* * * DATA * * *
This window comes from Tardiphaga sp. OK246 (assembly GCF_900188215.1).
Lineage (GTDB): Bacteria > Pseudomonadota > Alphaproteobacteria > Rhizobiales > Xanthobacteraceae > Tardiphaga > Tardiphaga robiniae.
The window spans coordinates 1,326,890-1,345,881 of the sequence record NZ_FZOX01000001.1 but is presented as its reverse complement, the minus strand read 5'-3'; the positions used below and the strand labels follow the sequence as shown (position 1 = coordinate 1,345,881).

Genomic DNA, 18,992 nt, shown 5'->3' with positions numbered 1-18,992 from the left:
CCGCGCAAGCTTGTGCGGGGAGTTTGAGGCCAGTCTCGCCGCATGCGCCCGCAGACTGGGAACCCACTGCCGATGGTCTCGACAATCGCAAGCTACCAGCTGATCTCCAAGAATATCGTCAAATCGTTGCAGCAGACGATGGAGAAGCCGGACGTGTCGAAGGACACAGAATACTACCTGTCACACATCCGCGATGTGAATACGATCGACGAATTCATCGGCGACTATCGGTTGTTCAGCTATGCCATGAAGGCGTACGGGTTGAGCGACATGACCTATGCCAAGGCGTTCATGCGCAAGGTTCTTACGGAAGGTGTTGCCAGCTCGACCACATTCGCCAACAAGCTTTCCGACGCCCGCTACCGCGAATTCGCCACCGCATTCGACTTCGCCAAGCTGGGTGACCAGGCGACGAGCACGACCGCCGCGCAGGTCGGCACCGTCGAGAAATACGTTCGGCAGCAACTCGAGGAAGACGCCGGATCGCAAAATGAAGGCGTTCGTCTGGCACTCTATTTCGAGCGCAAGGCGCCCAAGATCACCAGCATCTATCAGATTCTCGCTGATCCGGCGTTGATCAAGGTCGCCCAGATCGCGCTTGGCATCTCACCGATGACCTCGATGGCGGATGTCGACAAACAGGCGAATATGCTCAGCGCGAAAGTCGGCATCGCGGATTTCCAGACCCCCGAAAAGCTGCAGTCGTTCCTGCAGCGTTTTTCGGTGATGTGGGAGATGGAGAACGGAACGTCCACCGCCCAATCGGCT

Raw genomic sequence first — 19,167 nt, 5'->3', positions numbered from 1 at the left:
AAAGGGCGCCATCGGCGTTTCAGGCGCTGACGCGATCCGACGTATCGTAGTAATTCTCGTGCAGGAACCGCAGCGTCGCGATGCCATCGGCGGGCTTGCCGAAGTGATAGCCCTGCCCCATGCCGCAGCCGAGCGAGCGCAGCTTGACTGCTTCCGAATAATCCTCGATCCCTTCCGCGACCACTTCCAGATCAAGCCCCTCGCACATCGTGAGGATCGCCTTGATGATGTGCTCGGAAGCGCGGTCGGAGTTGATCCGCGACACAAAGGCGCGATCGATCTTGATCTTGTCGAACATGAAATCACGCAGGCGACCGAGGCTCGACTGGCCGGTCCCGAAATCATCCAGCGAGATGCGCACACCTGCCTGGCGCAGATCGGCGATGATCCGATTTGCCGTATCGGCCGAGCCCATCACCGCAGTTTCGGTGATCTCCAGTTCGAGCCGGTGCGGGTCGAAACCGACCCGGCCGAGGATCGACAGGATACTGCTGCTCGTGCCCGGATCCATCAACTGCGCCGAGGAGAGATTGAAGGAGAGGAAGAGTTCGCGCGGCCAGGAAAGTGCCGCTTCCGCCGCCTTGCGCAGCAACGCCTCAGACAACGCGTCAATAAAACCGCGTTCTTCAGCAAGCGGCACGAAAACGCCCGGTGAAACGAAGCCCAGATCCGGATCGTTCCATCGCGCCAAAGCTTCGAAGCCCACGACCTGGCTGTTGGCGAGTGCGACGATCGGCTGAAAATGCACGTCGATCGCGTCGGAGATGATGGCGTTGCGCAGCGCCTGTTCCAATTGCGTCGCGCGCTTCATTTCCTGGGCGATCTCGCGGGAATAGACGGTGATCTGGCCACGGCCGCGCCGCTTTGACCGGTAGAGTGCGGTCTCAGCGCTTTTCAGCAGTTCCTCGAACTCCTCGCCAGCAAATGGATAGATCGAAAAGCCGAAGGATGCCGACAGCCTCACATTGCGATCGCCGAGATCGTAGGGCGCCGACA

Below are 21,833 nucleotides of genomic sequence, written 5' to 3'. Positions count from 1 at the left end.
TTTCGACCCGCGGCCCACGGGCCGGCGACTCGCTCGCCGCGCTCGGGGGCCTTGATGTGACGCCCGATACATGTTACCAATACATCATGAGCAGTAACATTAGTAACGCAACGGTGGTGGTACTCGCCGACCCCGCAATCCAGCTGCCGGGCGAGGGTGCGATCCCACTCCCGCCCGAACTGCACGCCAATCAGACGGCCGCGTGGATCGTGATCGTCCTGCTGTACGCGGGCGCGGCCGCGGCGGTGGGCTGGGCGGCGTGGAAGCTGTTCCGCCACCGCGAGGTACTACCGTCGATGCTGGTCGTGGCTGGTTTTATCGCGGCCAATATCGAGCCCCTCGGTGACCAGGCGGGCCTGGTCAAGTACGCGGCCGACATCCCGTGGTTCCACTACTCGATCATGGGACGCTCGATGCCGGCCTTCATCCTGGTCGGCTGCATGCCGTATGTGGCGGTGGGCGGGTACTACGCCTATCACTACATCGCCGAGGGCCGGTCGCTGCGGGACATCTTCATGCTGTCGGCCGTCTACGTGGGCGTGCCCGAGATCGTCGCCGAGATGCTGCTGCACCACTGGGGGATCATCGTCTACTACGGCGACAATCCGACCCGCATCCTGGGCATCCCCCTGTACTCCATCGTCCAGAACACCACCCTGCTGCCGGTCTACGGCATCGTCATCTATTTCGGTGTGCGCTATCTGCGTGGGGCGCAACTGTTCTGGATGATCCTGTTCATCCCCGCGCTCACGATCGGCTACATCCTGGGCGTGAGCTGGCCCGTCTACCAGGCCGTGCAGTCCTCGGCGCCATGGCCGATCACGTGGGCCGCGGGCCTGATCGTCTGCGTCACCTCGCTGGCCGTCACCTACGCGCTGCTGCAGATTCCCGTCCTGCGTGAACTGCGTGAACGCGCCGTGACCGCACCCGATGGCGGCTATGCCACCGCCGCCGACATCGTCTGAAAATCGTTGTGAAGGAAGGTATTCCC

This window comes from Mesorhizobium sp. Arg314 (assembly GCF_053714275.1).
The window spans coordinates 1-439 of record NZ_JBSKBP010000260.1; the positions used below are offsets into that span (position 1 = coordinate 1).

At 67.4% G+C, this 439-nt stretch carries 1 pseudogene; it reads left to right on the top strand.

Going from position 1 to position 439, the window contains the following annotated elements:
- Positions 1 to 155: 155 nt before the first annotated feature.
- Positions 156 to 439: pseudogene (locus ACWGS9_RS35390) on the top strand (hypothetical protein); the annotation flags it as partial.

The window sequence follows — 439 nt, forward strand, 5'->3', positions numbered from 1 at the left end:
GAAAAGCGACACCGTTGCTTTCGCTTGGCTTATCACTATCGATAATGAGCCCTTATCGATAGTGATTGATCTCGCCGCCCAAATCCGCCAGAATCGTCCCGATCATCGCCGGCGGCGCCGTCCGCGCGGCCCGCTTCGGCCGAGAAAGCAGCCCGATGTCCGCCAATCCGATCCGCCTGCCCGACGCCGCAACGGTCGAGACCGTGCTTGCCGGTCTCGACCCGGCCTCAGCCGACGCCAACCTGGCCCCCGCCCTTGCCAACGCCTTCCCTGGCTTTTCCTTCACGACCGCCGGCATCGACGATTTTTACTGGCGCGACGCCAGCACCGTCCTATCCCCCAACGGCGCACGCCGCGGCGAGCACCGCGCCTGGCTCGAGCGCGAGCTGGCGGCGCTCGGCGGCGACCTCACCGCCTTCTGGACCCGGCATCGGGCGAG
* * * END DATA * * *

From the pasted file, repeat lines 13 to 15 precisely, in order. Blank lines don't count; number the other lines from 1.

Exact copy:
Going from position 1 to position 439, the window contains the following annotated elements:
- Positions 1 to 155: 155 nt before the first annotated feature.
- Positions 156 to 439: pseudogene (locus ACWGS9_RS35390) on the top strand (hypothetical protein); the annotation flags it as partial.